Obama’s Caribbean out­reach comes as Bei­jing ex­pands its re­gional in­flu­ence


Open­ing a three-day trip to the Caribbean and Cen­tral Amer­ica, U.S. Pres­i­dent Barack Obama hopes to cap­i­tal­ize on mu­tual needs in the face of ex­pand­ing Chi­nese in­flu­ence and weak­en­ing power by Venezuela, once the en­ergy jug­ger­naut of the Amer­i­cas.

Obama’s ar­rival Wed­nes­day evening in Kingston, Ja­maica, was low-key com­pared to the ex­cite­ment he stirred in the Caribbean upon his elec­tion in 2008. Greeted at the air­port tar­mac by dig­ni­taries in­clud­ing Prime Min­is­ter Por­tia Simp­son Miller, Obama slipped into a mo­tor­cade that ran through mostly quiet, empty streets.

The visit comes amid a per­cep­tion that Obama’s in­ter­est in the re­gion has failed to ma­te­ri­al­ize. Yet his trav­els — first to Ja­maica, then to the Sum­mit of the Amer­i­cas in Panama — fol­low a year of in­creased at­ten­tion to the re­gion by the U.S. pres­i­dent. His im­mi­gra­tion ex­ec­u­tive or­ders, his ef­forts to slow the in­flux of Cen­tral Amer­i­can mi­nors to the U.S. bor­der, and his diplo­matic out­reach to Cuba have put a for­eign pol­icy spot­light on U.S. neigh­bors to the south.

Obama on Thurs­day will meet with Simp­son Miller and with other lead­ers in the 15-mem­ber Caribbean Com­mu­nity. He also plans to speak to young re­gional lead­ers in a town-hall set­ting, con­tin­u­ing a tra­di­tion of en­gag­ing new gen­er­a­tions in for­eign po­lit­i­cal and civil so­ci­ety in­sti­tu­tions.

The pres­i­dent promptly paid trib­ute to the is­land’s cul­tural hero, the late reg­gae star Bob Mar­ley, mak­ing an un­sched­uled visit Wed­nes­day night to the leg­endary singer’s mu­seum. He toured Mar­ley’s for­mer home as Mar­ley’s hit “One Love” played through the build­ing’s sound sys­tem.

In the Caribbean, en­ergy se­cu­rity tops Obama’s agenda as the U.S. seeks to fill a po­ten­tial void left by Venezuela’s scaled­back oil diplo­macy. Ear­lier this year, Vice Pres­i­dent Joe Bi­den hosted prime min­is­ters and other top of­fi­cials from all Caribbean coun­tries ex­cept Cuba at the first Caribbean En­ergy Se­cu­rity Sum­mit in Wash­ing­ton.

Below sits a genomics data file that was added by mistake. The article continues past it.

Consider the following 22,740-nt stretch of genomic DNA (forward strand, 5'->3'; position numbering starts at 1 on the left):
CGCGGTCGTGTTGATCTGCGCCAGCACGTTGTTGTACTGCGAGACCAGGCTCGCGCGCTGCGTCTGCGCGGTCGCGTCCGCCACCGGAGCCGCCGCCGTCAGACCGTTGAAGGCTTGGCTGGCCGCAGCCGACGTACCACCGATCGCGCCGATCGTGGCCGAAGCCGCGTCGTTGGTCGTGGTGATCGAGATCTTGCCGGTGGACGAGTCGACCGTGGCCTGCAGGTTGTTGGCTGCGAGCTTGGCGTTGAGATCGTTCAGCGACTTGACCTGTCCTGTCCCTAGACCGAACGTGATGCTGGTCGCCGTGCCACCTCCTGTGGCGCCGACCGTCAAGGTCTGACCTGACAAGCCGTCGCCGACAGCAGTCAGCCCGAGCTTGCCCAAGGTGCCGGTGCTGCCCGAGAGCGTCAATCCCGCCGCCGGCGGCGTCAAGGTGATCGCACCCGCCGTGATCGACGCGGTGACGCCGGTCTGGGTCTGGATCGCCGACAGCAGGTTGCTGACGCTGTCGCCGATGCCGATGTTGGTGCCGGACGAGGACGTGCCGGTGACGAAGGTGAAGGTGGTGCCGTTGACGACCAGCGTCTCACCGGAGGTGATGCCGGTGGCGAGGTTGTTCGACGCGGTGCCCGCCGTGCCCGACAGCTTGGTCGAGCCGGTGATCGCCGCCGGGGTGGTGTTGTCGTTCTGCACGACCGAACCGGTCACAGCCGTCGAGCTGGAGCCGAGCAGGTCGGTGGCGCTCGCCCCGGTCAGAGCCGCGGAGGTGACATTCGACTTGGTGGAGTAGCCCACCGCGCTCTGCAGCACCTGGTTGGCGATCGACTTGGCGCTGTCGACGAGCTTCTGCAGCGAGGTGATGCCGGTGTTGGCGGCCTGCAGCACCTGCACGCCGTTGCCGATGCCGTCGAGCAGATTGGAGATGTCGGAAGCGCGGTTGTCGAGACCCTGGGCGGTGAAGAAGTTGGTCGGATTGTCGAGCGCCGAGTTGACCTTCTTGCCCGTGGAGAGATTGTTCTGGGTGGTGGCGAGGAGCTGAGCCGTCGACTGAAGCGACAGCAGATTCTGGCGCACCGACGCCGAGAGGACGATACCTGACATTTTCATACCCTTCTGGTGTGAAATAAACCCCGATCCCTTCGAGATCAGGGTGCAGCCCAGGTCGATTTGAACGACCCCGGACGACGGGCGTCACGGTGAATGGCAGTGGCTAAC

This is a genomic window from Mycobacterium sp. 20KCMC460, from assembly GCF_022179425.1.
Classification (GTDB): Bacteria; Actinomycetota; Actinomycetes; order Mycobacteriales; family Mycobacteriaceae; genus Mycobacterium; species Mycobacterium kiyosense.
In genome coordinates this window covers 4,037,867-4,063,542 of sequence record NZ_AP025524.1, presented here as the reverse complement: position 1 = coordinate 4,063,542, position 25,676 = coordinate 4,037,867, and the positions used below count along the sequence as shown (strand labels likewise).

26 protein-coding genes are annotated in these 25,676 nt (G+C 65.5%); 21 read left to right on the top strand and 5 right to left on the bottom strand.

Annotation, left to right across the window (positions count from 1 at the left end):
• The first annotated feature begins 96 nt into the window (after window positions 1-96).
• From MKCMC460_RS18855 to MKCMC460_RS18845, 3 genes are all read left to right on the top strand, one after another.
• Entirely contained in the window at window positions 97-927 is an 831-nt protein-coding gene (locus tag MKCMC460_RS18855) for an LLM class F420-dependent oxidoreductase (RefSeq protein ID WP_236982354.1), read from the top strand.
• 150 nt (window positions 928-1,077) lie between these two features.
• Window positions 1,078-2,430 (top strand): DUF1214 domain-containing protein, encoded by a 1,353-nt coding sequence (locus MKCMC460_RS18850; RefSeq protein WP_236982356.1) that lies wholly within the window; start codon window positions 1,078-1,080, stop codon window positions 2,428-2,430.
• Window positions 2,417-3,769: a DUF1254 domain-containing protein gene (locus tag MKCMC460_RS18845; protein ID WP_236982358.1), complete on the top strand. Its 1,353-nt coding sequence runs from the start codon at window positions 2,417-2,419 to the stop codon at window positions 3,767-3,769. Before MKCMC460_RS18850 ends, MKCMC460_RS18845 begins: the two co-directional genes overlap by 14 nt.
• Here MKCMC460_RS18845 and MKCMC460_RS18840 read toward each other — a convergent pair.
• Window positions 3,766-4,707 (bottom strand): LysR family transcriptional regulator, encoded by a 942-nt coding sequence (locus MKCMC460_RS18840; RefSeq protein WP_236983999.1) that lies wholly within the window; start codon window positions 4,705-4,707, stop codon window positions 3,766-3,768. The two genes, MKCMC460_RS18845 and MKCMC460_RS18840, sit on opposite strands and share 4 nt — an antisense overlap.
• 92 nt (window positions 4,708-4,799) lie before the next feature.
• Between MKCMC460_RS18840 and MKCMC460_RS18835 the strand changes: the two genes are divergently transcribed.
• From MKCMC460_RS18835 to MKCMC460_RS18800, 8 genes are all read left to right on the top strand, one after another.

“We, in look­ing at the re­gion, saw that a num­ber of the (Caribbean) coun­tries had sig­nif­i­cant en­ergy needs,” said Benjamin Rhodes, a White House deputy na­tional se­cu­rity ad­viser. “At the same time, the United States has sig­nif­i­cant re­sources, not just in terms of our own en­ergy pro­duc­tion, but also in our en­ergy in­fra­struc­ture, in our abil­ity to work with coun­tries that have formed co­op­er­a­tive so­lu­tions to pro­mote en­ergy se­cu­rity.”

Mean­while, China has steadily ex­panded its eco­nomic al­liances in the Caribbean, pro­vid­ing much of the fi­nanc­ing for new roads, bridges and other in­fra­struc­ture projects.

“China is run­ning away with the gold in the view of many re­gion watch­ers. Its foot­print is vis­i­ble and ob­vi­ous through its ‘check­book’ diplo­macy in the Caribbean,” said An­thony Bryan, an in­ter­na­tional re­la­tions pro­fes­sor at Trinidad’s cam­pus of the Uni­ver­sity of the West Indies. The public uni­ver­sity sys­tem serves 18 English-speak­ing coun­tries and ter­ri­to­ries.

Obama’s visit to Ja­maica is the first by a U.S. pres­i­dent since Pres­i­dent Ron­ald Rea­gan in 1982. Obama was last in the Caribbean re­gion in 2009 when he at­tended the Sum­mit of the Amer­i­cas in Trinidad. His stop in Kingston comes ahead of his at­ten­dance at this year’s sum­mit of the West­ern Hemi­sphere’s heads of gov­ern­ment Fri­day and Satur­day in Panama.

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